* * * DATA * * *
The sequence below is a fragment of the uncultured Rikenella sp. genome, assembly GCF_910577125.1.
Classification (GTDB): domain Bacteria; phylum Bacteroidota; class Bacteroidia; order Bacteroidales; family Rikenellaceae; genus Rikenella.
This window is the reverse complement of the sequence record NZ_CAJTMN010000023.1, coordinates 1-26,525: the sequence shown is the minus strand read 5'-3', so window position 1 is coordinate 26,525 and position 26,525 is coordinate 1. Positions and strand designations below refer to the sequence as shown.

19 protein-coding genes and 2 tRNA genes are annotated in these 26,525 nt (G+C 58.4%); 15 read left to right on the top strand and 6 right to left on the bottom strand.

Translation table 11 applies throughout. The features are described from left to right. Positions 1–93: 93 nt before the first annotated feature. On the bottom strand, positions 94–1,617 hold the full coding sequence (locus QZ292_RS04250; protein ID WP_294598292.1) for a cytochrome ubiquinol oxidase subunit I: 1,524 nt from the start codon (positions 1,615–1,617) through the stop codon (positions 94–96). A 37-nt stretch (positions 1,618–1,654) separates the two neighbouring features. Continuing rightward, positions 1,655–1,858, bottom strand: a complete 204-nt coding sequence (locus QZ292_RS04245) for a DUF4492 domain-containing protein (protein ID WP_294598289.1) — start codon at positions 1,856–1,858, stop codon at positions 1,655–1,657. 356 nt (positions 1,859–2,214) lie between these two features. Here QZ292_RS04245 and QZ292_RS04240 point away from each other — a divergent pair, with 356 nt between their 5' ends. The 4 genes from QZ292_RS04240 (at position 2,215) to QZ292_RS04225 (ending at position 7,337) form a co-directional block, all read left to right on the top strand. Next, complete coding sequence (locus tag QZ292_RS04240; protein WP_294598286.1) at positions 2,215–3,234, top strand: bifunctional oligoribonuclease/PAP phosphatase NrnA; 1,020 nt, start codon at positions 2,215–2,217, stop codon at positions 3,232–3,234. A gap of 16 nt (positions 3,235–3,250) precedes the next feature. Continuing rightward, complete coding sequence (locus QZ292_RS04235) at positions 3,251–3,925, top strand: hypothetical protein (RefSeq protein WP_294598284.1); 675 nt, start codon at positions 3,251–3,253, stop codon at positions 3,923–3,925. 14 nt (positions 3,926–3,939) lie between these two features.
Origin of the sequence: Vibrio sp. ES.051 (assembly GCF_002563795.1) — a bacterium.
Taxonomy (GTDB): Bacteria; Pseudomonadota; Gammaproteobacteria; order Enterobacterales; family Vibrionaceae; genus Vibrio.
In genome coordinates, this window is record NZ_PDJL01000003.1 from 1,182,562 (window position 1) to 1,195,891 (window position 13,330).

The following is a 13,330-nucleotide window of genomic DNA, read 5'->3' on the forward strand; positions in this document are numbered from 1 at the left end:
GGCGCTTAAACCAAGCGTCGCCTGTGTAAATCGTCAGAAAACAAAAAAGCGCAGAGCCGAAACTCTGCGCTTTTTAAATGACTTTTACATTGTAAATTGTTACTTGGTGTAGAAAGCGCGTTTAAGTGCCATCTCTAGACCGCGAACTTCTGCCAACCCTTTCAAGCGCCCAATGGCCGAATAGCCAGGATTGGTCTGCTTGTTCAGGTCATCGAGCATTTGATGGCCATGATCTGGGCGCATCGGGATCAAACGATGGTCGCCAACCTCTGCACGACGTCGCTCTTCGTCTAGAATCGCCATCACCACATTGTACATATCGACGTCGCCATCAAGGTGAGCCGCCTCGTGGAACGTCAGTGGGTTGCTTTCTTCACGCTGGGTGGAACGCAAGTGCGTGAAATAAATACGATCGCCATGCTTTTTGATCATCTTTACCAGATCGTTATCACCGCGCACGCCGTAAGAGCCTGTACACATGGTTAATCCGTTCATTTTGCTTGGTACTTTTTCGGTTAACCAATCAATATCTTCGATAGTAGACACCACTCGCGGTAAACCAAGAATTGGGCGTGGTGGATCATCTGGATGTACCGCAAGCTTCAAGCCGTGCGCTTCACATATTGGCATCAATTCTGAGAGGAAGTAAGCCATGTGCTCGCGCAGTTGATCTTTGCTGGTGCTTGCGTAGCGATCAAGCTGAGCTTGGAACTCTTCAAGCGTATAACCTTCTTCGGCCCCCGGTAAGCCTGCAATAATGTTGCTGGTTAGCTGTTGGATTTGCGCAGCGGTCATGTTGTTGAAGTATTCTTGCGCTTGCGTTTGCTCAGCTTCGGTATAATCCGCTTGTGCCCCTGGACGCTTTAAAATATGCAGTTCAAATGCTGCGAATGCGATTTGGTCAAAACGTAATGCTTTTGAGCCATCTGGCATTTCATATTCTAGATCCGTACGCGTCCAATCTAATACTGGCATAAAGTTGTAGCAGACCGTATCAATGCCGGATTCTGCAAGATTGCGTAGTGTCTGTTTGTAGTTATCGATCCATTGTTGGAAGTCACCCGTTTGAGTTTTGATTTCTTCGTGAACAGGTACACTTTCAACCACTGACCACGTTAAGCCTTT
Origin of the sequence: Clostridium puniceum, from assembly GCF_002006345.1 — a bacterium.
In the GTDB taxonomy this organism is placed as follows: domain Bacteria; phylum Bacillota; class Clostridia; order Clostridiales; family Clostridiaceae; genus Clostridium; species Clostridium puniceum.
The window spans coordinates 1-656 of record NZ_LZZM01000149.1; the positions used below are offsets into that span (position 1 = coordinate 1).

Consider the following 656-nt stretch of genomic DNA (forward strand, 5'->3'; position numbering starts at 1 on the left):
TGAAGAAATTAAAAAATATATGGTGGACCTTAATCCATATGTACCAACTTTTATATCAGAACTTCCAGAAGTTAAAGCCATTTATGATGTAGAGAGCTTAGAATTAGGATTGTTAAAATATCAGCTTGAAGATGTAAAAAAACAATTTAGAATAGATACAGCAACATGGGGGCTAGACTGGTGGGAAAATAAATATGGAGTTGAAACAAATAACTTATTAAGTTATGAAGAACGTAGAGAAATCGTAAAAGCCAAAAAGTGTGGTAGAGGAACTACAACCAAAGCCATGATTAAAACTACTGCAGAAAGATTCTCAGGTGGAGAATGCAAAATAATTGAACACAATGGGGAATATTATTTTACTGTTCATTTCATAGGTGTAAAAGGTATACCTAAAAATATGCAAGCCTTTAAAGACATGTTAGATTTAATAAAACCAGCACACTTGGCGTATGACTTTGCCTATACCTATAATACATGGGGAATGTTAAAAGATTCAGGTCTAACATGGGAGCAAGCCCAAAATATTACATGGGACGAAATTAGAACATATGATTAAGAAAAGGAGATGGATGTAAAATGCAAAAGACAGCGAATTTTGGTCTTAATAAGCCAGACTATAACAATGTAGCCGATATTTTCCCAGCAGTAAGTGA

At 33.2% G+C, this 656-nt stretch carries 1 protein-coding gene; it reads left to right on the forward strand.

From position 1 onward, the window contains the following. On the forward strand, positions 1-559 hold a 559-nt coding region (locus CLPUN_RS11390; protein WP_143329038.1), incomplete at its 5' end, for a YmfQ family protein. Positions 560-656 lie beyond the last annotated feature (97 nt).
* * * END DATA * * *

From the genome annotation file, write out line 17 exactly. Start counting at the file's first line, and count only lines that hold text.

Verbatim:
From position 1 onward, the window contains the following. On the forward strand, positions 1-559 hold a 559-nt coding region (locus CLPUN_RS11390; protein WP_143329038.1), incomplete at its 5' end, for a YmfQ family protein. Positions 560-656 lie beyond the last annotated feature (97 nt).